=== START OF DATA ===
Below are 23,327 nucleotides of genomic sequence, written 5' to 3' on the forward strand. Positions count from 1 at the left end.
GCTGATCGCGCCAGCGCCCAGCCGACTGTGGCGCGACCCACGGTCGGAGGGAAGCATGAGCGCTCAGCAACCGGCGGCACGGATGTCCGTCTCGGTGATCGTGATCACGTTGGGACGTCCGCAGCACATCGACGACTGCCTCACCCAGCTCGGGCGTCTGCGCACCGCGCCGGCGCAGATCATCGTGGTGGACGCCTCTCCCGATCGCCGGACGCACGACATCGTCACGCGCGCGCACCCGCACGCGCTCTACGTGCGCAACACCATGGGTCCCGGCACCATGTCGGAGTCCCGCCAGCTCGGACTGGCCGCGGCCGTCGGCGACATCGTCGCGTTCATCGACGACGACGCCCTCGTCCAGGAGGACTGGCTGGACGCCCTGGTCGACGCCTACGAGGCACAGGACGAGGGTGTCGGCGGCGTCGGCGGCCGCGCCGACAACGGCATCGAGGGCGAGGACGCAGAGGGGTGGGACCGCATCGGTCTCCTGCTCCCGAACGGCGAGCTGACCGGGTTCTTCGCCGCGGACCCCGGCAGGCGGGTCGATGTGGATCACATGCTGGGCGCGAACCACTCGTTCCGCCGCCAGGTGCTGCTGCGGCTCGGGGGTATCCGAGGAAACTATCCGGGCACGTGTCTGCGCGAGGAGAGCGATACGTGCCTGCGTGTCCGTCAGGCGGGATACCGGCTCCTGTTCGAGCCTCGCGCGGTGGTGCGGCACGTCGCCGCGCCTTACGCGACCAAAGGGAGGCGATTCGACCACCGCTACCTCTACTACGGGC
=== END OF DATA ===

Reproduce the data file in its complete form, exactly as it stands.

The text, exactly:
Below are 23,327 nucleotides of genomic sequence, written 5' to 3' on the forward strand. Positions count from 1 at the left end.
GCTGATCGCGCCAGCGCCCAGCCGACTGTGGCGCGACCCACGGTCGGAGGGAAGCATGAGCGCTCAGCAACCGGCGGCACGGATGTCCGTCTCGGTGATCGTGATCACGTTGGGACGTCCGCAGCACATCGACGACTGCCTCACCCAGCTCGGGCGTCTGCGCACCGCGCCGGCGCAGATCATCGTGGTGGACGCCTCTCCCGATCGCCGGACGCACGACATCGTCACGCGCGCGCACCCGCACGCGCTCTACGTGCGCAACACCATGGGTCCCGGCACCATGTCGGAGTCCCGCCAGCTCGGACTGGCCGCGGCCGTCGGCGACATCGTCGCGTTCATCGACGACGACGCCCTCGTCCAGGAGGACTGGCTGGACGCCCTGGTCGACGCCTACGAGGCACAGGACGAGGGTGTCGGCGGCGTCGGCGGCCGCGCCGACAACGGCATCGAGGGCGAGGACGCAGAGGGGTGGGACCGCATCGGTCTCCTGCTCCCGAACGGCGAGCTGACCGGGTTCTTCGCCGCGGACCCCGGCAGGCGGGTCGATGTGGATCACATGCTGGGCGCGAACCACTCGTTCCGCCGCCAGGTGCTGCTGCGGCTCGGGGGTATCCGAGGAAACTATCCGGGCACGTGTCTGCGCGAGGAGAGCGATACGTGCCTGCGTGTCCGTCAGGCGGGATACCGGCTCCTGTTCGAGCCTCGCGCGGTGGTGCGGCACGTCGCCGCGCCTTACGCGACCAAAGGGAGGCGATTCGACCACCGCTACCTCTACTACGGGC